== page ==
Last month, a House committee voted for a Republican-backed measure that would allow school districts to temporarily opt out of new school-lunch nutrition standards, a key piece in first lady Michelle Obama's fight against childhood obesity. Passed in 2010 with White House support, the legislation sets mandates to reduce salt, sugar and fat and to increase whole grains and fresh fruits and vegetables. While the new federal legislation is opposed by lawmakers in some states because they believe the new standards will burden already-strained budgets, it is also opposed by lobby groups for several large food companies that sell frozen pizzas, french fries and other prepared and highly processed foods to school districts. They worry that the new rules will negatively impact their profits.
It may be time to ask if everything our children like is actually good for them. Indeed, according to a raft of studies published over the past few years, it is possible our nation's youth are literally addicted to the high-calorie, high-salt and high-fat food now available in many school lunchrooms. If true, in the school lunch battles shaping up between money and health, shouldn't we be erring on the side of our children's health?
For example, a 2012 study from the Oregon Research Institute shows that ice cream alters the brain in the same way as drugs like heroin, nicotine and cocaine. Furthermore, consuming it in large amounts, and then stopping, leads to the same cycle of cravings and withdrawal that characterizes addiction to illegal drugs.
This study is but one in a growing body of scientific support for the phenomenon of food addiction, or the understanding that high levels of salt, sugar and fat are not just unhealthy, but actually addictive when consumed in sufficient quantities.
In one of the most striking examples of this research, scientists from Princeton University found that mice who were fed a high-calorie, high-salt and high-fat "junk food" diet of bacon, cheesecake, sausage and chocolate quickly became obese and compulsive eaters who refused to stop eating even when given electric shocks. Importantly, once the mice began to consume the highly processed food, they no longer liked or had a taste for the healthier options available to them and refused to eat them. Shouldn't we at least be asking if there is a relationship between these studies and the preferences our children have for certain kinds of foods?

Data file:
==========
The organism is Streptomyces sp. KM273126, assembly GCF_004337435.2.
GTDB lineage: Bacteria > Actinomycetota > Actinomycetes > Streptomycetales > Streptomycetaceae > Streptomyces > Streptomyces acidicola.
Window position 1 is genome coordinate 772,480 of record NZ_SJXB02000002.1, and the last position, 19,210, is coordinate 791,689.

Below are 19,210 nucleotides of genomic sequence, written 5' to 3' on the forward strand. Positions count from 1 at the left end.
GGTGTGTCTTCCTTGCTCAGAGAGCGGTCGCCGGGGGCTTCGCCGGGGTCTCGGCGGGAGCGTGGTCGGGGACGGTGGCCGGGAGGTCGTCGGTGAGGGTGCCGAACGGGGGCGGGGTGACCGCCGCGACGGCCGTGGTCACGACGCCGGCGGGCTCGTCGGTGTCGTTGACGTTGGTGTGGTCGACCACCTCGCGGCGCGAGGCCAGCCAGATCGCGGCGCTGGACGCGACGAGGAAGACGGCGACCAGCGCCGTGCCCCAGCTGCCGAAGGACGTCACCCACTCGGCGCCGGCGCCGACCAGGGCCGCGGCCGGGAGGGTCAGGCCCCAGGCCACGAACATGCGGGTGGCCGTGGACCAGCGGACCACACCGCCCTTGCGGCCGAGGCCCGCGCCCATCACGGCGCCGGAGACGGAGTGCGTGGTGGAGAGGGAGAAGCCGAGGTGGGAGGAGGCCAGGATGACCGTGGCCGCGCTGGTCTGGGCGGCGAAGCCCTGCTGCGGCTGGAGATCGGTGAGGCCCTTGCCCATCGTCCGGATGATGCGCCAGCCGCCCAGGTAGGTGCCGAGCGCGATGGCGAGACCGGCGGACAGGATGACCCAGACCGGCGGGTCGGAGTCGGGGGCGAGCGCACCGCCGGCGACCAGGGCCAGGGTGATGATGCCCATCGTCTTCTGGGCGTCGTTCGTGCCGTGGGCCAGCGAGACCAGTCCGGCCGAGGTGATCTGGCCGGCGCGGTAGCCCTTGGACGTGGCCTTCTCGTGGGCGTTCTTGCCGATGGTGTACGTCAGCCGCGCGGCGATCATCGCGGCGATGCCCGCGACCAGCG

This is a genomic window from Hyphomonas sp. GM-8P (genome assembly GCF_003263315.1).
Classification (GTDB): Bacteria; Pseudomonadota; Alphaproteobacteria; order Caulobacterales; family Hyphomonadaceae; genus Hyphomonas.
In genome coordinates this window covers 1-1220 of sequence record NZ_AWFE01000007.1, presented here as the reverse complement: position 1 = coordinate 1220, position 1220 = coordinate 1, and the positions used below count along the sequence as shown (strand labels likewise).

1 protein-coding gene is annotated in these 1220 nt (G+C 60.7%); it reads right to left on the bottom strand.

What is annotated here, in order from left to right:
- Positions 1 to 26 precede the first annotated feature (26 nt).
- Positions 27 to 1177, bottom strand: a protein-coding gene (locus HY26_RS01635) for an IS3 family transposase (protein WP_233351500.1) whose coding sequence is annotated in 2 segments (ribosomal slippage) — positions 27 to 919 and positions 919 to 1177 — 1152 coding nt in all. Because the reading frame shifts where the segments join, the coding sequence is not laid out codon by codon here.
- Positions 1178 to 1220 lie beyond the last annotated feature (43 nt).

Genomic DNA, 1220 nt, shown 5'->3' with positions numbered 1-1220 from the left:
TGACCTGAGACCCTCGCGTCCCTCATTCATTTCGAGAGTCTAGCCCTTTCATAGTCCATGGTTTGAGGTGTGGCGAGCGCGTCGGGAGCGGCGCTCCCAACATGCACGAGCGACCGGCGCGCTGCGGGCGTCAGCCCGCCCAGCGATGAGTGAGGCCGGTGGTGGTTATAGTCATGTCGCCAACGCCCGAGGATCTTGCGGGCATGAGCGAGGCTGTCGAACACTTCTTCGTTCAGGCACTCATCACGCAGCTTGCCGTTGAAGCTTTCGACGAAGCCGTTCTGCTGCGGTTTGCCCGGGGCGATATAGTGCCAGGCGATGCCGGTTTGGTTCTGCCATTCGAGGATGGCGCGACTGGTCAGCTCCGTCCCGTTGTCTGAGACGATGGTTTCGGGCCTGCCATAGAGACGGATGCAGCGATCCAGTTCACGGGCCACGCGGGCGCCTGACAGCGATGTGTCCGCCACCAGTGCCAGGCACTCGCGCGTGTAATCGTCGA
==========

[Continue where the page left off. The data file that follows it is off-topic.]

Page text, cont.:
Certainly food addiction research shows us there are worrisome consequences for watching a generation of children develop a taste for the high-fat and high-calorie meals described in the studies. This is particularly true for those in low-income areas, where many children eat at least two meals per day at school and may not have access to healthier options at home.
Reducing the addictive levels of salt, fat and sugar our children eat in school is not only a tool for fighting obesity — there are other benefits too. In both the United States and Great Britain, dietary changes in school lunches have led to reduced behavioral problems in school, higher grades and to decreases in the use of prescription drugs to treat attention deficit disorders.
In one particularly striking example of the potential benefits for eliminating addictive foods from youthful diets, five years ago in a public high school for at-risk students in Appleton, Wis., a natural food store swapped out the soda machines for others offering juice, water and low-sugar energy drinks. In addition, in the cafeteria they prepared meals entirely free of additives and chemicals, but with abundant amounts of fresh fruit, vegetables and whole-grain breads. The principal reported that within a year she had no expulsions from the school. Teachers reported that the students were more attentive and could concentrate for longer periods of time.
Though it is not the whole story, the studies on food addiction make clear that children in school preferring to eat food highly processed food that is high in calories, fat and salt may be more complicated than we have previously understood. Our nation's children may think that everything they like is good for them, but there is no reason for the rest of us to believe so as well.
Rooks is an associate professor in Africana Studies and Feminist, Gender, Sexuality Studies at Cornell University.